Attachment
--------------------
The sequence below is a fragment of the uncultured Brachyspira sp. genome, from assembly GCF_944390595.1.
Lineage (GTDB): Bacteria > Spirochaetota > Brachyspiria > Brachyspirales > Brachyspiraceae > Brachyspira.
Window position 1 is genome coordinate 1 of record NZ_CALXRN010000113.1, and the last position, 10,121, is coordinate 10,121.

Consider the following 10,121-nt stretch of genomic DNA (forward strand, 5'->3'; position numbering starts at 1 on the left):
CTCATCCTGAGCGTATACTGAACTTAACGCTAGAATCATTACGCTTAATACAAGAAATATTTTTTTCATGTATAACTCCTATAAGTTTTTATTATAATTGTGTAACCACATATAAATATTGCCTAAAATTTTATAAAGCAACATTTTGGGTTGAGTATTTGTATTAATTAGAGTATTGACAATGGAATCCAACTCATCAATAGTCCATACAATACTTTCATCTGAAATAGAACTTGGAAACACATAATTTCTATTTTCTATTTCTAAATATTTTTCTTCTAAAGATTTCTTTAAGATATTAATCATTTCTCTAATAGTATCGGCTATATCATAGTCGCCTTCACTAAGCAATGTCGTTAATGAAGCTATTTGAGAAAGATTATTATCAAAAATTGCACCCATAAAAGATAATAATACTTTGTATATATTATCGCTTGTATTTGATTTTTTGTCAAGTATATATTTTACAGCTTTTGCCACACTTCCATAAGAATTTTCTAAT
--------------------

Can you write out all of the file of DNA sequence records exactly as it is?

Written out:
The sequence below is a fragment of the uncultured Brachyspira sp. genome, from assembly GCF_944390595.1.
Lineage (GTDB): Bacteria > Spirochaetota > Brachyspiria > Brachyspirales > Brachyspiraceae > Brachyspira.
Window position 1 is genome coordinate 1 of record NZ_CALXRN010000113.1, and the last position, 10,121, is coordinate 10,121.

Consider the following 10,121-nt stretch of genomic DNA (forward strand, 5'->3'; position numbering starts at 1 on the left):
CTCATCCTGAGCGTATACTGAACTTAACGCTAGAATCATTACGCTTAATACAAGAAATATTTTTTTCATGTATAACTCCTATAAGTTTTTATTATAATTGTGTAACCACATATAAATATTGCCTAAAATTTTATAAAGCAACATTTTGGGTTGAGTATTTGTATTAATTAGAGTATTGACAATGGAATCCAACTCATCAATAGTCCATACAATACTTTCATCTGAAATAGAACTTGGAAACACATAATTTCTATTTTCTATTTCTAAATATTTTTCTTCTAAAGATTTCTTTAAGATATTAATCATTTCTCTAATAGTATCGGCTATATCATAGTCGCCTTCACTAAGCAATGTCGTTAATGAAGCTATTTGAGAAAGATTATTATCAAAAATTGCACCCATAAAAGATAATAATACTTTGTATATATTATCGCTTGTATTTGATTTTTTGTCAAGTATATATTTTACAGCTTTTGCCACACTTCCATAAGAATTTTCTAAT